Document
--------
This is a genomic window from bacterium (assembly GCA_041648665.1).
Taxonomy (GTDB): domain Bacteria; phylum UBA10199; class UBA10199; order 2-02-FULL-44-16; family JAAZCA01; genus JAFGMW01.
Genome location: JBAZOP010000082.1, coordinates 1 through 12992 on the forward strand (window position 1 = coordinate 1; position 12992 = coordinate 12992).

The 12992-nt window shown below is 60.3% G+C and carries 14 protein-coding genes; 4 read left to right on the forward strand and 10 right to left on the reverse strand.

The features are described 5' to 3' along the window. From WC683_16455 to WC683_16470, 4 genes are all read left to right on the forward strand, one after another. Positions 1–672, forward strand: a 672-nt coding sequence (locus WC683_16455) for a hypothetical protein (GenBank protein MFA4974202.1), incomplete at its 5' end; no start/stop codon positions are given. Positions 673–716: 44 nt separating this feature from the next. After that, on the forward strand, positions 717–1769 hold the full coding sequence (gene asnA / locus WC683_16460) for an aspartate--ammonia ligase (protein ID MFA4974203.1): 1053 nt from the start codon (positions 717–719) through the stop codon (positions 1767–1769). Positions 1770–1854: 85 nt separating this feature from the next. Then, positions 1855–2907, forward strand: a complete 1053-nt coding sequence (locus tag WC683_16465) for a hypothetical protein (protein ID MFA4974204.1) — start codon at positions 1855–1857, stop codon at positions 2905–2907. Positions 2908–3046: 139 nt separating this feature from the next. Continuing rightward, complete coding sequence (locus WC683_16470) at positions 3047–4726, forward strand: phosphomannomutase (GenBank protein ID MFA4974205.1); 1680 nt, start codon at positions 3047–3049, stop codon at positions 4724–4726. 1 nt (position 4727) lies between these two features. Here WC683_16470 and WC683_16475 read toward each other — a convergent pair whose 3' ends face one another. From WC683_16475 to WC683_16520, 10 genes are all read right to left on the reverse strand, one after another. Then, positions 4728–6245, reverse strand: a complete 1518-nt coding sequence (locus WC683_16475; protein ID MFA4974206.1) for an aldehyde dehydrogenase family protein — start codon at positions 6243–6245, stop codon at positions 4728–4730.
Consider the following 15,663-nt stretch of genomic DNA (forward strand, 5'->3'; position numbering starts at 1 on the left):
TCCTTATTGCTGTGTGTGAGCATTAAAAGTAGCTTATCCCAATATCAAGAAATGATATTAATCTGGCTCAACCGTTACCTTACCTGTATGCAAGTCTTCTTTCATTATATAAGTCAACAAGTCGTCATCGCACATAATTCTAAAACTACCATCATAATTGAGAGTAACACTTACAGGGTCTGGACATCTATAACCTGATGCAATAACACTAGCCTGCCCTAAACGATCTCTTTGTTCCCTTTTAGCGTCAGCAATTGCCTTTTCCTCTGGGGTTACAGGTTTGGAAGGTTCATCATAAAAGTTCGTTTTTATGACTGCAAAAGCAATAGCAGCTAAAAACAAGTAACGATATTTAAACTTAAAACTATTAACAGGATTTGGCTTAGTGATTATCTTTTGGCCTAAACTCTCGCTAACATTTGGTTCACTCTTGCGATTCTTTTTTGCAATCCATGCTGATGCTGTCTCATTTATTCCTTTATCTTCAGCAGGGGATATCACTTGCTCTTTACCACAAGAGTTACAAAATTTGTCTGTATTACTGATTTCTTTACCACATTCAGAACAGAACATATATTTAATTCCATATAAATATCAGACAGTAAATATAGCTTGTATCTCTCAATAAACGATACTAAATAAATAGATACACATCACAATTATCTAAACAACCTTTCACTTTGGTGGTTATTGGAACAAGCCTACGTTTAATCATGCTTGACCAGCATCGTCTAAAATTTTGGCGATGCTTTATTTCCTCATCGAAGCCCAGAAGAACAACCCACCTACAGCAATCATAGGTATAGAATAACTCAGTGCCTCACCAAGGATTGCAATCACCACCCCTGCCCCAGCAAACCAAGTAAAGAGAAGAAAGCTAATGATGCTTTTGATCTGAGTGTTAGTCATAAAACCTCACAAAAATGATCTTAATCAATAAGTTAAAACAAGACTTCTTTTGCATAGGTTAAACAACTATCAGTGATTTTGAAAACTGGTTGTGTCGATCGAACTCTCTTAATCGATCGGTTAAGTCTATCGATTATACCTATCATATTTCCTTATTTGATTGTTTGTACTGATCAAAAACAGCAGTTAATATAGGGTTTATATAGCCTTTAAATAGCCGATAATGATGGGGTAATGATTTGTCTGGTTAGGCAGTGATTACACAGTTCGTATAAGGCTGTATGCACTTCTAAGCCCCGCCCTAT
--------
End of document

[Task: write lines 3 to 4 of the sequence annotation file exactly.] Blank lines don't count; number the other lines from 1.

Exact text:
Genome location: JBAZOP010000082.1, coordinates 1 through 12992 on the forward strand (window position 1 = coordinate 1; position 12992 = coordinate 12992).

The 12992-nt window shown below is 60.3% G+C and carries 14 protein-coding genes; 4 read left to right on the forward strand and 10 right to left on the reverse strand.